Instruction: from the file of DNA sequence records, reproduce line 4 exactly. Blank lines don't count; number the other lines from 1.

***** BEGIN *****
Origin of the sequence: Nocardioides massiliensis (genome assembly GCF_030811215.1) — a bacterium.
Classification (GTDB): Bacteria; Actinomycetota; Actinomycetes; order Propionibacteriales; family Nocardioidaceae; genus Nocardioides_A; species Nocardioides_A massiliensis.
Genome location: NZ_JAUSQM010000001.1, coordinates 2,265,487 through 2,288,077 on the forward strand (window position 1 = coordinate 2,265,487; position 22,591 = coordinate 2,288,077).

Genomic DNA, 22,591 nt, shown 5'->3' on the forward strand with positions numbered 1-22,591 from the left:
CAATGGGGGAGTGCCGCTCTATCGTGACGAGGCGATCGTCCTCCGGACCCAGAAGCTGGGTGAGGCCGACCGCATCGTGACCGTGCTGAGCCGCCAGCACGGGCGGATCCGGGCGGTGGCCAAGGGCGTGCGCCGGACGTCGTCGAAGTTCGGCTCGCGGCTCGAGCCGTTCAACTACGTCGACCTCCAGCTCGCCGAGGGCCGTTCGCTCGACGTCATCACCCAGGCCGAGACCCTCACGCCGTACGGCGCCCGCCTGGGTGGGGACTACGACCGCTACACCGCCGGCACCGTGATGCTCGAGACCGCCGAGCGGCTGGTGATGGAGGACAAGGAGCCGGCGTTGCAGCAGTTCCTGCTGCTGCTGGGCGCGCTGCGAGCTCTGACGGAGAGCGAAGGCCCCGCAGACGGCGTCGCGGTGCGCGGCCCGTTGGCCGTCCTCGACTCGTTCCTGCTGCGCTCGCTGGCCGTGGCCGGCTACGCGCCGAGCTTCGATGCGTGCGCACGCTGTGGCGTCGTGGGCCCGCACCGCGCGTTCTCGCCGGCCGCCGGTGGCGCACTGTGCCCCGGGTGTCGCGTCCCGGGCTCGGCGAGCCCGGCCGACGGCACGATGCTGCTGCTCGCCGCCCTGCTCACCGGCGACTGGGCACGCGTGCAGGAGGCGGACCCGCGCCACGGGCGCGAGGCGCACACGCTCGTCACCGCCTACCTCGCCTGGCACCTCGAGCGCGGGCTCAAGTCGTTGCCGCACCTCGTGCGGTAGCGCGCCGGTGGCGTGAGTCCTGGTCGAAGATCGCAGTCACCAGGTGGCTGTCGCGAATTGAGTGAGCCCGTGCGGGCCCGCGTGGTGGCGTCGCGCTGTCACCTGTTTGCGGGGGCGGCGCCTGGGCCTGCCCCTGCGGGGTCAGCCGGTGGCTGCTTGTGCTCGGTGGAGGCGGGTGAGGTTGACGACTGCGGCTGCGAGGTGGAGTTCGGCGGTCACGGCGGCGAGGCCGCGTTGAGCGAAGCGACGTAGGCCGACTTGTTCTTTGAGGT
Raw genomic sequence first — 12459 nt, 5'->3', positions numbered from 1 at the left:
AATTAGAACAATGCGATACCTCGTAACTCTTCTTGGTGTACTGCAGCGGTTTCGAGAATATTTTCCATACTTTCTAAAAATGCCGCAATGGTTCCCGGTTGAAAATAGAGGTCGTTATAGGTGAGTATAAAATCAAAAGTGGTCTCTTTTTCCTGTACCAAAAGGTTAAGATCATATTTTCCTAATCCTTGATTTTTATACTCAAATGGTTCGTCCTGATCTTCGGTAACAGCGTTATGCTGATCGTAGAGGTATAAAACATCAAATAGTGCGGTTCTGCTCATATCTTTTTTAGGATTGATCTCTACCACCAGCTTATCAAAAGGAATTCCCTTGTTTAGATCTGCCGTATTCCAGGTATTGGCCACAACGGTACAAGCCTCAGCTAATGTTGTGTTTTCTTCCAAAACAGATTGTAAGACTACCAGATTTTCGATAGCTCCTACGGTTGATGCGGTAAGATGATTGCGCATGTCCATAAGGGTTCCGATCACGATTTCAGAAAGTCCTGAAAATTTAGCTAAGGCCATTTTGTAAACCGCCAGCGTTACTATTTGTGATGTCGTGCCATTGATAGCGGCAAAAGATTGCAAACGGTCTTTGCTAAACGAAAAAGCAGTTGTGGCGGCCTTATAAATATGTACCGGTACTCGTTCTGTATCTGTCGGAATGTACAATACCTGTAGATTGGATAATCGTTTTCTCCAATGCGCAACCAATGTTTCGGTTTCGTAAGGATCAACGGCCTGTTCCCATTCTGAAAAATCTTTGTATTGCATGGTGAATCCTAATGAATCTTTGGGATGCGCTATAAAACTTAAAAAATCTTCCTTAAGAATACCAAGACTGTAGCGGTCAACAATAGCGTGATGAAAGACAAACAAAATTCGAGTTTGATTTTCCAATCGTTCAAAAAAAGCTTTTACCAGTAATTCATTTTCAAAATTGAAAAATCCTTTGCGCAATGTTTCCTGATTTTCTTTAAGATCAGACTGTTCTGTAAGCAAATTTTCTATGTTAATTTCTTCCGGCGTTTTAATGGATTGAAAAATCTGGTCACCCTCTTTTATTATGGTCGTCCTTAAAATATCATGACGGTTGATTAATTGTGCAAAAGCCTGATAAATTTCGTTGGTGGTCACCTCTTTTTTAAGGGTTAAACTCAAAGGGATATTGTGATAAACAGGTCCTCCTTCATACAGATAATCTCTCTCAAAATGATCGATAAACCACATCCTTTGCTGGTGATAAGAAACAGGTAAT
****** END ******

Genomic DNA, 22,591 nt, shown 5'->3' on the forward strand with positions numbered 1-22,591 from the left: